The Family: an Economic Unit

Pre-budget Consultations

 for the 2019 Budget:

 House of Commons Standing Committee on Finance


REAL Women of Canada
Box 8813 Station T,
Ottawa ON
K1G 3J1

Tel.  613.236.4001   Fax  613.236.7203



 1. Economic benefits of the natural family

 2. Reduction of the financial burden transferred to the next generation enables competitiveness
3. Recognition of the family unit is consistent policy
4. Tax discrimination against single-income families requires modernization
5. The CCED requires expansion to enhance the basic, staple unit of human society and the economy
6. S
pecial interest funding can be converted into tax relief for all  


REAL Women of Canada is a national organization of women from all walks of life and from differing economic, social and cultural backgrounds.  We are united by our concern for the family, the basic unit of society that impacts the economy.

Since incorporating in 1983, REAL Women of Canada has promoted the equality, advancement and well-being of women, recognizing them as interdependent, contributing members of society, whether in the family, workplace or community.

Canada now reports some family indicators which are linked with poor economic outcomes. Canada’s failure to replace its population threatens our social services (health and education) as well as our economy (Institute of Marriage and Family Canada, IMFC, Forty Years Below Replacement, February 2013). IMFC recommends an increased birth rate to alleviate this pressure on economic growth.

Canada’s fertility rate of 1.6 children per woman, below the replacement rate of 2.1, indicates that parenting requires more support.

Marriage has been shown to be the environment that produces the best outcomes for children, yet Statistics Canada reports that Canada’s crude marriage rate has fallen to 4.4 per 1,000 population in 2008, not an indicator of well-being. Even in 1930, during the Great Depression, Canada’s marriage rate was 6 per 1,000.

Recommendations for economic growth and competitiveness:

1.Economic benefits of the natural family 

There are many economic benefits associated with the natural family model. The division of labour in the natural family helps reduce health care costs as it more easily provides privately, for the care of the elderly, those recovering from illness, the physically and mentally challenged, and growing children. When young children and infants are cared for in the family home, there results a reduction in government day care costs which are now close to $15,000 per child annually.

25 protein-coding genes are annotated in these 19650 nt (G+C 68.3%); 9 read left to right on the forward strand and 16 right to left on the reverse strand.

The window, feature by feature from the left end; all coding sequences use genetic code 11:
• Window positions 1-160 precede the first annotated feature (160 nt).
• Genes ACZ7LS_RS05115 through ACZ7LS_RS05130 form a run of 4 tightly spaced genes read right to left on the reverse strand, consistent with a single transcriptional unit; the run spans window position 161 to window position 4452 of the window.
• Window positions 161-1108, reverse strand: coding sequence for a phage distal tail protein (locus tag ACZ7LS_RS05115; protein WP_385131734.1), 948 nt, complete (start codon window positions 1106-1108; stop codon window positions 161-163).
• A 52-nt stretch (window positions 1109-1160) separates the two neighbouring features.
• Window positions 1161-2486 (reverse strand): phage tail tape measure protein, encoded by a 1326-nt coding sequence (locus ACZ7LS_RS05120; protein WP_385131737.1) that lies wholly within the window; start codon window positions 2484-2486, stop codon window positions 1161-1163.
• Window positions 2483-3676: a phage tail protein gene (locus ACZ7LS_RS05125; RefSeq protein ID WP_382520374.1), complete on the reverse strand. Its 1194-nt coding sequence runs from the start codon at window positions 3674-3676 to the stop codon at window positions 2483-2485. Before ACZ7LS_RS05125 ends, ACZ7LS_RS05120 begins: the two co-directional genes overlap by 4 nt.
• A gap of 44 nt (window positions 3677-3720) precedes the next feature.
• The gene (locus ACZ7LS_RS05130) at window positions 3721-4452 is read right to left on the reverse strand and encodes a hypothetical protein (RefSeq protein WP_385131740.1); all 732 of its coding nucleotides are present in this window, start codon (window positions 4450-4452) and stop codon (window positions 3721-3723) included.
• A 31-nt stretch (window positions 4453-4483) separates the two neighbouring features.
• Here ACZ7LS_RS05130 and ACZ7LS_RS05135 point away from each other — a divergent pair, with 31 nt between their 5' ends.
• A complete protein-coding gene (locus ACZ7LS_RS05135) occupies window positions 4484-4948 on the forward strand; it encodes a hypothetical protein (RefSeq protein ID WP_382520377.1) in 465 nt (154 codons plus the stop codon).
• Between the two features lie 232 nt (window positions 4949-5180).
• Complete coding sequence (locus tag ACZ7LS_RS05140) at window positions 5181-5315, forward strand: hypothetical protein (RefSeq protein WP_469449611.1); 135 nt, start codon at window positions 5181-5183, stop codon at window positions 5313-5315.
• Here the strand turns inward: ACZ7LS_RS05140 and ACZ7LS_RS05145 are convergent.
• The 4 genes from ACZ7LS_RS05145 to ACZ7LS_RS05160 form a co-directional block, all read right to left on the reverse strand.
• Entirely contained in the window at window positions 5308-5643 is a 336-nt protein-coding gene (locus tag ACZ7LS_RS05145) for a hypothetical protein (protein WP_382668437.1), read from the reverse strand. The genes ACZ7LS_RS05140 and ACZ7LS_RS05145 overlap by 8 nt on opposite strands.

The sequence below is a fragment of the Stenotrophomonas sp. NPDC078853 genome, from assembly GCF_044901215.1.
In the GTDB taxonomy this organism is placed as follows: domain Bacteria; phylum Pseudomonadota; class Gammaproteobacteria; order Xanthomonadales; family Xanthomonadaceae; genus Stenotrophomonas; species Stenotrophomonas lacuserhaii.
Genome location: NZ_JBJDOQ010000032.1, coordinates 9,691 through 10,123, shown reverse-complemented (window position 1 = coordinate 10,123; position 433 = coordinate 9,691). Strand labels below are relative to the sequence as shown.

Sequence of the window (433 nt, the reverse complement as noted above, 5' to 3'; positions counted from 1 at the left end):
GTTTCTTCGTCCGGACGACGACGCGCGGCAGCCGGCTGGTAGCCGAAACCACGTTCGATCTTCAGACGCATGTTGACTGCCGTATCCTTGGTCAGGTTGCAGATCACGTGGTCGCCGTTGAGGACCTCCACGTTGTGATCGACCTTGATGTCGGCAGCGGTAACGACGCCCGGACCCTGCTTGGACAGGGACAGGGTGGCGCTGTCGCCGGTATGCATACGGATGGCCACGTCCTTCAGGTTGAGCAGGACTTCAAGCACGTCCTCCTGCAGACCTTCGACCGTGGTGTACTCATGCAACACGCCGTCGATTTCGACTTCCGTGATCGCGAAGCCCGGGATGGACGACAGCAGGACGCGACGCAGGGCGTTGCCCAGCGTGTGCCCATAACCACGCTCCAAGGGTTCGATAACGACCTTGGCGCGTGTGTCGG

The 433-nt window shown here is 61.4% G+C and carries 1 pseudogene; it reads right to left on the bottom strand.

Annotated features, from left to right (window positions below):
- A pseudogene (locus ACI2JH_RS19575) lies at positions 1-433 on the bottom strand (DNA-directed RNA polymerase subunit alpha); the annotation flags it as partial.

The single-income family model frees one partner to volunteer in many sectors such as education, health care, libraries, social service entities, thus lowering costs at all levels of government.

That Canadians do not prefer expensive institutional care is indicated by the classic study from the Vanier Institute for the Family which found that 90% of Canadians believed that, in two-parent families, one parent should ideally stay at home and raise the children. Today’s family policies do not reflect this reality.

It has been noted that marriage is the best education, health and social welfare system ever devised data from a major research project, Listening to Women, commissioned by the British Cabinet Office’s Women’s Unit in the late 1990’s, researcher Catherine Hakim devised a classification of women’s preferences with regard to market and work. Roughly 20% of women were home-centred and preferred not to be employed, 20% (including most childless women) were employment-centred, and 60% were adaptive – women who were prepared to take any employment that fitted in with their family and childcare commitments and women who were not totally committed to employment.

There is evidence that matrimonial well-being is favorable to economic prosperity.

Studies at the University of Virginia (Wilcox, Lerman and Price, 2015) indicate that states with more marriages are richer states. to the personal finance website, WalletHub, 80% of American mothers consider staying at home or working part-time as ideal.

  1. Reduction of the financial burden transferred to the next generation enables competitiveness